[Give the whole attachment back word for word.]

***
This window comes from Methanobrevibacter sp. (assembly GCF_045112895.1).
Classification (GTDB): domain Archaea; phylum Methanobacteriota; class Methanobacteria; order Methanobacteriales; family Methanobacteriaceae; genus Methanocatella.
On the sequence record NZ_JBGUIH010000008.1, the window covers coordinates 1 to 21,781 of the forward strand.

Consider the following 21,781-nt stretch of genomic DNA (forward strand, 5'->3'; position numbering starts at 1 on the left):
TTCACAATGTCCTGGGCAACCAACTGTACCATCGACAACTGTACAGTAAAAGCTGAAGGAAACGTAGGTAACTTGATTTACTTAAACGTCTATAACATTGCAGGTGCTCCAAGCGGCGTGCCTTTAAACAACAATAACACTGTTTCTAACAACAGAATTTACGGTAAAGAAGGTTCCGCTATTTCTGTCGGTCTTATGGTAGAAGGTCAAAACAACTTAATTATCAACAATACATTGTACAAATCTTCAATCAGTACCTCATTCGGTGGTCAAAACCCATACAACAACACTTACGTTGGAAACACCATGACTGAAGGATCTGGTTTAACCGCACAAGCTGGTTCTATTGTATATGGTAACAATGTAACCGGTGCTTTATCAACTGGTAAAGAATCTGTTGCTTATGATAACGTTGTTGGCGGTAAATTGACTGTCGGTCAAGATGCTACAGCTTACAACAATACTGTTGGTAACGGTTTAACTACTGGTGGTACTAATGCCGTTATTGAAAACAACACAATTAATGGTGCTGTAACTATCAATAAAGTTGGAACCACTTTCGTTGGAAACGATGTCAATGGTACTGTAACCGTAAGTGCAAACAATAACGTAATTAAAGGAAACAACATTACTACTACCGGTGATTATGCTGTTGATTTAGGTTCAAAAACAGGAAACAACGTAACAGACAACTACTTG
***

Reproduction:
This window comes from Methanobrevibacter sp. (assembly GCF_045112895.1).
Classification (GTDB): domain Archaea; phylum Methanobacteriota; class Methanobacteria; order Methanobacteriales; family Methanobacteriaceae; genus Methanocatella.
On the sequence record NZ_JBGUIH010000008.1, the window covers coordinates 1 to 21,781 of the forward strand.

Consider the following 21,781-nt stretch of genomic DNA (forward strand, 5'->3'; position numbering starts at 1 on the left):
TTCACAATGTCCTGGGCAACCAACTGTACCATCGACAACTGTACAGTAAAAGCTGAAGGAAACGTAGGTAACTTGATTTACTTAAACGTCTATAACATTGCAGGTGCTCCAAGCGGCGTGCCTTTAAACAACAATAACACTGTTTCTAACAACAGAATTTACGGTAAAGAAGGTTCCGCTATTTCTGTCGGTCTTATGGTAGAAGGTCAAAACAACTTAATTATCAACAATACATTGTACAAATCTTCAATCAGTACCTCATTCGGTGGTCAAAACCCATACAACAACACTTACGTTGGAAACACCATGACTGAAGGATCTGGTTTAACCGCACAAGCTGGTTCTATTGTATATGGTAACAATGTAACCGGTGCTTTATCAACTGGTAAAGAATCTGTTGCTTATGATAACGTTGTTGGCGGTAAATTGACTGTCGGTCAAGATGCTACAGCTTACAACAATACTGTTGGTAACGGTTTAACTACTGGTGGTACTAATGCCGTTATTGAAAACAACACAATTAATGGTGCTGTAACTATCAATAAAGTTGGAACCACTTTCGTTGGAAACGATGTCAATGGTACTGTAACCGTAAGTGCAAACAATAACGTAATTAAAGGAAACAACATTACTACTACCGGTGATTATGCTGTTGATTTAGGTTCAAAAACAGGAAACAACGTAACAGACAACTACTTG